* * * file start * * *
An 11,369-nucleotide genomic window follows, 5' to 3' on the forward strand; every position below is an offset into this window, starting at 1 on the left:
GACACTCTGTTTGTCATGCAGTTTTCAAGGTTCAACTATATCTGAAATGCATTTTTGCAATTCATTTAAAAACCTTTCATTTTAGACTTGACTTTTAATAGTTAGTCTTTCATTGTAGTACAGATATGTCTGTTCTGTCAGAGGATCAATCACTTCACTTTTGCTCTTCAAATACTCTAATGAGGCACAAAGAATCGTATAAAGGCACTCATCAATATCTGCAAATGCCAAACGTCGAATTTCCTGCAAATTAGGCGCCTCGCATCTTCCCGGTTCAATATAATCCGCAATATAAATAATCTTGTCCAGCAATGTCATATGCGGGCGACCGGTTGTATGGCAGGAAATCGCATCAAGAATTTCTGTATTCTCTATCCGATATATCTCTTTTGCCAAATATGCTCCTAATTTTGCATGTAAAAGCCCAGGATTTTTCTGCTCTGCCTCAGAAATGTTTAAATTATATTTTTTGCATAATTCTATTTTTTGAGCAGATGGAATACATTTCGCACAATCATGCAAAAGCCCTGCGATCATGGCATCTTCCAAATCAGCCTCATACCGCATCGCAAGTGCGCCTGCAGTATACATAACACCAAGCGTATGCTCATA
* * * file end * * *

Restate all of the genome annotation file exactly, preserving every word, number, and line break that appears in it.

An 11,369-nucleotide genomic window follows, 5' to 3' on the forward strand; every position below is an offset into this window, starting at 1 on the left:
GACACTCTGTTTGTCATGCAGTTTTCAAGGTTCAACTATATCTGAAATGCATTTTTGCAATTCATTTAAAAACCTTTCATTTTAGACTTGACTTTTAATAGTTAGTCTTTCATTGTAGTACAGATATGTCTGTTCTGTCAGAGGATCAATCACTTCACTTTTGCTCTTCAAATACTCTAATGAGGCACAAAGAATCGTATAAAGGCACTCATCAATATCTGCAAATGCCAAACGTCGAATTTCCTGCAAATTAGGCGCCTCGCATCTTCCCGGTTCAATATAATCCGCAATATAAATAATCTTGTCCAGCAATGTCATATGCGGGCGACCGGTTGTATGGCAGGAAATCGCATCAAGAATTTCTGTATTCTCTATCCGATATATCTCTTTTGCCAAATATGCTCCTAATTTTGCATGTAAAAGCCCAGGATTTTTCTGCTCTGCCTCAGAAATGTTTAAATTATATTTTTTGCATAATTCTATTTTTTGAGCAGATGGAATACATTTCGCACAATCATGCAAAAGCCCTGCGATCATGGCATCTTCCAAATCAGCCTCATACCGCATCGCAAGTGCGCCTGCAGTATACATAACACCAAGCGTATGCTCATA